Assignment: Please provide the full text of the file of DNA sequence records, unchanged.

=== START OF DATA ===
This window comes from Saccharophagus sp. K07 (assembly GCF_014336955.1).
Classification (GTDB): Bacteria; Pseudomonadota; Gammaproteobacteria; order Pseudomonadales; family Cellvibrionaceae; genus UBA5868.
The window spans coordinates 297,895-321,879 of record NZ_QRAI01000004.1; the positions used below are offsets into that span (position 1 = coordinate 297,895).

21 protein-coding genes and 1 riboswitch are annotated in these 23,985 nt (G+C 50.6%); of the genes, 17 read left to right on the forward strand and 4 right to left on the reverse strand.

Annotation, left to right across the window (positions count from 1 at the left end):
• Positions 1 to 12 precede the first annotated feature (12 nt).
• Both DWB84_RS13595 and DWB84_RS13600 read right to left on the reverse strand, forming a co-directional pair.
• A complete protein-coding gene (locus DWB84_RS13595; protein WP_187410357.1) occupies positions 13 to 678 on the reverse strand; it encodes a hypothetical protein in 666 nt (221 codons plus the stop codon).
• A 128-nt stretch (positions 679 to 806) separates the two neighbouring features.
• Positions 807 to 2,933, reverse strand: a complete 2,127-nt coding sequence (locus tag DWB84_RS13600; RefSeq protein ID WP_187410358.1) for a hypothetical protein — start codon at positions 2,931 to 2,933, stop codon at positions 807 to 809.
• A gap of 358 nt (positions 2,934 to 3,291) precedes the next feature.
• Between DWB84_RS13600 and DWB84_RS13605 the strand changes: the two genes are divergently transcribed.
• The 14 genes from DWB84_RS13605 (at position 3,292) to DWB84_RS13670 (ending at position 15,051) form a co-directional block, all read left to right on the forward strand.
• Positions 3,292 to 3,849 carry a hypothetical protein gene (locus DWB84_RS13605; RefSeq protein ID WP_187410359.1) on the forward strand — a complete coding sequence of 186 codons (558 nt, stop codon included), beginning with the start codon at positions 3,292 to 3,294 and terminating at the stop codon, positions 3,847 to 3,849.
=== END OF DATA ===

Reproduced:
This window comes from Saccharophagus sp. K07 (assembly GCF_014336955.1).
Classification (GTDB): Bacteria; Pseudomonadota; Gammaproteobacteria; order Pseudomonadales; family Cellvibrionaceae; genus UBA5868.
The window spans coordinates 297,895-321,879 of record NZ_QRAI01000004.1; the positions used below are offsets into that span (position 1 = coordinate 297,895).

21 protein-coding genes and 1 riboswitch are annotated in these 23,985 nt (G+C 50.6%); of the genes, 17 read left to right on the forward strand and 4 right to left on the reverse strand.

Annotation, left to right across the window (positions count from 1 at the left end):
• Positions 1 to 12 precede the first annotated feature (12 nt).
• Both DWB84_RS13595 and DWB84_RS13600 read right to left on the reverse strand, forming a co-directional pair.
• A complete protein-coding gene (locus DWB84_RS13595; protein WP_187410357.1) occupies positions 13 to 678 on the reverse strand; it encodes a hypothetical protein in 666 nt (221 codons plus the stop codon).
• A 128-nt stretch (positions 679 to 806) separates the two neighbouring features.
• Positions 807 to 2,933, reverse strand: a complete 2,127-nt coding sequence (locus tag DWB84_RS13600; RefSeq protein ID WP_187410358.1) for a hypothetical protein — start codon at positions 2,931 to 2,933, stop codon at positions 807 to 809.
• A gap of 358 nt (positions 2,934 to 3,291) precedes the next feature.
• Between DWB84_RS13600 and DWB84_RS13605 the strand changes: the two genes are divergently transcribed.
• The 14 genes from DWB84_RS13605 (at position 3,292) to DWB84_RS13670 (ending at position 15,051) form a co-directional block, all read left to right on the forward strand.
• Positions 3,292 to 3,849 carry a hypothetical protein gene (locus DWB84_RS13605; RefSeq protein ID WP_187410359.1) on the forward strand — a complete coding sequence of 186 codons (558 nt, stop codon included), beginning with the start codon at positions 3,292 to 3,294 and terminating at the stop codon, positions 3,847 to 3,849.